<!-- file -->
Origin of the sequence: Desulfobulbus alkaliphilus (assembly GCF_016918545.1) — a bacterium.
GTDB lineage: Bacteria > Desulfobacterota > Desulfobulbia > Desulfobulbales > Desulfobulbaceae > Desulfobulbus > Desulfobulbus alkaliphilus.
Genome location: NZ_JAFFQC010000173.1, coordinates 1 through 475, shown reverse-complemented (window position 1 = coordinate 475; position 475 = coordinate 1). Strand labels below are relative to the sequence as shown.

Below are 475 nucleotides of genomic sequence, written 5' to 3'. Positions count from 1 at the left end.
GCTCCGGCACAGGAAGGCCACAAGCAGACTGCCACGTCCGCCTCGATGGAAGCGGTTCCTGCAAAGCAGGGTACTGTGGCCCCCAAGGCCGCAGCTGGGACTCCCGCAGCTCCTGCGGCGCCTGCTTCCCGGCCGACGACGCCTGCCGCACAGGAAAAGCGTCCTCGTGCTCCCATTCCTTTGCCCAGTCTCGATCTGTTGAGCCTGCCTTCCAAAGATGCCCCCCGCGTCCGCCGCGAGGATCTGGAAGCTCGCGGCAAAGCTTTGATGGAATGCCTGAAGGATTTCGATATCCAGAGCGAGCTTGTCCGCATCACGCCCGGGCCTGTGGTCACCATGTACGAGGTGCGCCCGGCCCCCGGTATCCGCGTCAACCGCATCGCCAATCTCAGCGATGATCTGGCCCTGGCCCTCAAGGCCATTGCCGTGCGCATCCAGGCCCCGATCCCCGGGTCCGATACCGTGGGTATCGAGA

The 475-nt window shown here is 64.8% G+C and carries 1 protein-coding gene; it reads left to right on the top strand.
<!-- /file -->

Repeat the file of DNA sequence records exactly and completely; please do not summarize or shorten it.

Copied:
Origin of the sequence: Desulfobulbus alkaliphilus (assembly GCF_016918545.1) — a bacterium.
GTDB lineage: Bacteria > Desulfobacterota > Desulfobulbia > Desulfobulbales > Desulfobulbaceae > Desulfobulbus > Desulfobulbus alkaliphilus.
Genome location: NZ_JAFFQC010000173.1, coordinates 1 through 475, shown reverse-complemented (window position 1 = coordinate 475; position 475 = coordinate 1). Strand labels below are relative to the sequence as shown.

Below are 475 nucleotides of genomic sequence, written 5' to 3'. Positions count from 1 at the left end.
GCTCCGGCACAGGAAGGCCACAAGCAGACTGCCACGTCCGCCTCGATGGAAGCGGTTCCTGCAAAGCAGGGTACTGTGGCCCCCAAGGCCGCAGCTGGGACTCCCGCAGCTCCTGCGGCGCCTGCTTCCCGGCCGACGACGCCTGCCGCACAGGAAAAGCGTCCTCGTGCTCCCATTCCTTTGCCCAGTCTCGATCTGTTGAGCCTGCCTTCCAAAGATGCCCCCCGCGTCCGCCGCGAGGATCTGGAAGCTCGCGGCAAAGCTTTGATGGAATGCCTGAAGGATTTCGATATCCAGAGCGAGCTTGTCCGCATCACGCCCGGGCCTGTGGTCACCATGTACGAGGTGCGCCCGGCCCCCGGTATCCGCGTCAACCGCATCGCCAATCTCAGCGATGATCTGGCCCTGGCCCTCAAGGCCATTGCCGTGCGCATCCAGGCCCCGATCCCCGGGTCCGATACCGTGGGTATCGAGA

The 475-nt window shown here is 64.8% G+C and carries 1 protein-coding gene; it reads left to right on the top strand.